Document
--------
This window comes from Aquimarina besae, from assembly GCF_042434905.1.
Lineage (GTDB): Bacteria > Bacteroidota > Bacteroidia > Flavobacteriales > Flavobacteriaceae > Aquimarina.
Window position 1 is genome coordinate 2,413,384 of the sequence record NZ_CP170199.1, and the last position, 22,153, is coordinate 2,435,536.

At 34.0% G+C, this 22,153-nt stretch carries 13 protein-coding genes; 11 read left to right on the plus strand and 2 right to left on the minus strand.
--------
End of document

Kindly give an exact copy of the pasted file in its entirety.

This window comes from Aquimarina besae, from assembly GCF_042434905.1.
Lineage (GTDB): Bacteria > Bacteroidota > Bacteroidia > Flavobacteriales > Flavobacteriaceae > Aquimarina.
Window position 1 is genome coordinate 2,413,384 of the sequence record NZ_CP170199.1, and the last position, 22,153, is coordinate 2,435,536.

At 34.0% G+C, this 22,153-nt stretch carries 13 protein-coding genes; 11 read left to right on the plus strand and 2 right to left on the minus strand.